Among the complexities inherent in the bovine respiratory disease syndrome (BRDS), a genetic component leaves some animals more susceptible, or more resistant, than average. Identifying those animals for selection purposes however, only now is becoming feasible through the use of genomic technology. During the recent BRDS conference in Denver, University of California-Davis animal scientist Alison Van Eenennaam, PhD, outlined progress in the nationwide BRD CAP project, a 5-year USDA-funded Coordinated Agricultural Project to address the problem of BRD in dairy and beef cattle.

The project involves a multi-institutional team led by Dr. James Womack at Texas A&M University, with research groups from Washington State University, University of Missouri, Colorado State University, New Mexico State University, USDA ARS, and the University of California, Davis. The primary objective of the project is to use the tools of modern genomics to identify cattle that are less susceptible to BRD.

Van Eenennaam says genomic evaluations and genomic-enhanced selection are most useful for genetic traits that are difficult to measure, can only be measured late in life or have low heritability. Disease resistance fits that definition, but the ability to select against disease susceptibility could provide significant economic benefits. She notes, for example, that the dairy industry currently applies genetic selection for mastitis resistance in spite of low heritability and some adverse relationships with other economically important traits.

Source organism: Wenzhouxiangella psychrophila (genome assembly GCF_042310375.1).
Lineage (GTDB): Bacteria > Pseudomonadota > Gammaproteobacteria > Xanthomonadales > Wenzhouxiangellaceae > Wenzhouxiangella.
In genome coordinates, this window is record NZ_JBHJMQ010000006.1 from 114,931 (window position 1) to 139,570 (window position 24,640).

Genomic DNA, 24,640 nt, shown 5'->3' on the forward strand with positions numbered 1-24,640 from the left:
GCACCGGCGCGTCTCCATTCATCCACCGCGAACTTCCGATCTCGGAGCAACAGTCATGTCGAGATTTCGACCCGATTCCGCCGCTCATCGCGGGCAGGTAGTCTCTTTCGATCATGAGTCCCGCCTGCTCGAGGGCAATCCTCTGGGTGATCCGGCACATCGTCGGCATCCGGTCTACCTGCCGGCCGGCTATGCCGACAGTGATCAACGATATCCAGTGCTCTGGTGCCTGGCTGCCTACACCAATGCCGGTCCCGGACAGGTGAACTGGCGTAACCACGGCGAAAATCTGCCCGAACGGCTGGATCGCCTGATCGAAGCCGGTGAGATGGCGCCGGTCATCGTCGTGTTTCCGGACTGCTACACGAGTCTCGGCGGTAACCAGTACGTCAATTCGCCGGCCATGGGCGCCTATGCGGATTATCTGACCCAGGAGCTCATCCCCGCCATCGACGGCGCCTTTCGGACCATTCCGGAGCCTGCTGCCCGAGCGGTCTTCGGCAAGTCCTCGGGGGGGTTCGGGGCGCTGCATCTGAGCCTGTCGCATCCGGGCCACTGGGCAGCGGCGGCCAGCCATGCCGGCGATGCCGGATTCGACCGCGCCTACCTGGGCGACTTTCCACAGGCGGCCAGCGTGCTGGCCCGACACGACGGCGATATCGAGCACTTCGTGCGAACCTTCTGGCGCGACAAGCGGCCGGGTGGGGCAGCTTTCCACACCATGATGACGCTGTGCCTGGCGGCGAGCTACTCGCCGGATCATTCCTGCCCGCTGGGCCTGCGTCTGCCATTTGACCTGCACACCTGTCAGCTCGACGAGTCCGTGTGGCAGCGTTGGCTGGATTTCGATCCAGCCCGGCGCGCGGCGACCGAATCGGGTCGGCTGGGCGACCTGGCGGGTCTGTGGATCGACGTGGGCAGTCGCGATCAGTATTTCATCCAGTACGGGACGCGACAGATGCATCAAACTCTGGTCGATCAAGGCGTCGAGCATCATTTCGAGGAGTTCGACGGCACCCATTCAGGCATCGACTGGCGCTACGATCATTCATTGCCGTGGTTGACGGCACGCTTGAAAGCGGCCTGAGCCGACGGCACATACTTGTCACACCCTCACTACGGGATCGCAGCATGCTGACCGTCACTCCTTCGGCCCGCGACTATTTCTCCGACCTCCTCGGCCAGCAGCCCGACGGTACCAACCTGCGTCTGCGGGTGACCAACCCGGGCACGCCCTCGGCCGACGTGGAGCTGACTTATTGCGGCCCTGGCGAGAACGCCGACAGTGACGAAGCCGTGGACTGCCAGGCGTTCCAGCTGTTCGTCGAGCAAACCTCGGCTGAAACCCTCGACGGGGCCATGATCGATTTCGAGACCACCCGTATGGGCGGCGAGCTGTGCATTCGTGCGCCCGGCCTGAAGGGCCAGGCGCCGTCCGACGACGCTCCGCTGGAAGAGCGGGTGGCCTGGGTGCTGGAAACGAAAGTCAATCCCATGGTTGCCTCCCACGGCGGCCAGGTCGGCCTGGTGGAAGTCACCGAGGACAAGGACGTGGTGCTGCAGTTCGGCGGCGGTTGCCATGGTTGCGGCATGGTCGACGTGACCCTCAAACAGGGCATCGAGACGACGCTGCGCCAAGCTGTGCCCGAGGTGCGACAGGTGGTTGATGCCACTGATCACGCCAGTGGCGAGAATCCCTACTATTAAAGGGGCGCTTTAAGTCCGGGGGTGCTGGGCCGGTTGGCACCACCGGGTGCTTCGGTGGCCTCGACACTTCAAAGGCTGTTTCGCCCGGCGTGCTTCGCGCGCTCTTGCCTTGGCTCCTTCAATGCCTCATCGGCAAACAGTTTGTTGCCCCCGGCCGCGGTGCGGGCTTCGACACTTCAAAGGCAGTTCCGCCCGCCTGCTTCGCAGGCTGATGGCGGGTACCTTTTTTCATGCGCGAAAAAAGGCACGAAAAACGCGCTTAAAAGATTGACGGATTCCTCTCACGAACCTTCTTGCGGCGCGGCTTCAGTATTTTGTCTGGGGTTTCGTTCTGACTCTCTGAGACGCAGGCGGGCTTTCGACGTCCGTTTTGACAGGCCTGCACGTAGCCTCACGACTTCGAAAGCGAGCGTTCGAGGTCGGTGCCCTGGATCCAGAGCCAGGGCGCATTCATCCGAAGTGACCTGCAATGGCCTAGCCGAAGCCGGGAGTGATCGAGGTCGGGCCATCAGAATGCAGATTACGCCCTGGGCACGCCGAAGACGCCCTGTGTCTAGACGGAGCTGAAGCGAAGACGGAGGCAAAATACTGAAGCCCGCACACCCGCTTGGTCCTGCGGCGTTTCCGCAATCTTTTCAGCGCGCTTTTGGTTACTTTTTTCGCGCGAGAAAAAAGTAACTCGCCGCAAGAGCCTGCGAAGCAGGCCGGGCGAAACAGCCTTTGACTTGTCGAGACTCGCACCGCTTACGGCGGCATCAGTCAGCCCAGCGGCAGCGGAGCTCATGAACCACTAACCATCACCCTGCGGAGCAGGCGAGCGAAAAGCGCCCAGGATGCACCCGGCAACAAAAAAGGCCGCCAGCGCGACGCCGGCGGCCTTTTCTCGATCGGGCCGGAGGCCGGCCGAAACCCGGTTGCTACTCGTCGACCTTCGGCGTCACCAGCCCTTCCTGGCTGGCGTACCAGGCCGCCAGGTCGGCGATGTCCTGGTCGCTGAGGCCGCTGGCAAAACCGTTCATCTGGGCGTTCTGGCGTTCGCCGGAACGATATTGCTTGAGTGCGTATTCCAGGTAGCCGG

The BRD CAP project has included two large genome wide association studies (GWAS), which were conducted using a case/control design on pre-weaned Holstein dairy heifers in one study and Bos taurus beef feedlot cattle in anther. Researchers used a calf-health scoring system to identify BRD cases and controls, and used genomic technology such as the Illumina BovineHD 770K Bead Chip for DNA analysis. Through these studies, the researchers estimate heritability for BRD susceptibility ranging from 19 to 21 percent for dairy calves up to 29.2 percent for beef cattle when using numerical scores as a semi-quantitative definition of BRD.

Heritability at those levels could allow significant genetic progress through genomic-enhanced selection. Ultimately, researchers hope to develop genomic breeding values for disease susceptibility to incorporate into selection indices. Van Eenennaam says this process likely will be easier in dairy cattle because of the predominance of the Holstein breed, as accuracy of genomic predictions declines when applied across breeds. Over time, more detailed whole-genome evaluations could provide more accurate across-breed predictions.

Asked whether selection for resistance to BRD could have adverse effects such as increasing susceptibility to other diseases, Van Eenennaam said there probably will be some optimum level of resistance, which could be achieved by removing cattle with the most genetic BRD susceptibility from herds, while continuing to include traits for overall health and performance among selection priorities.

Find more information about the BRD CAP project on the project website.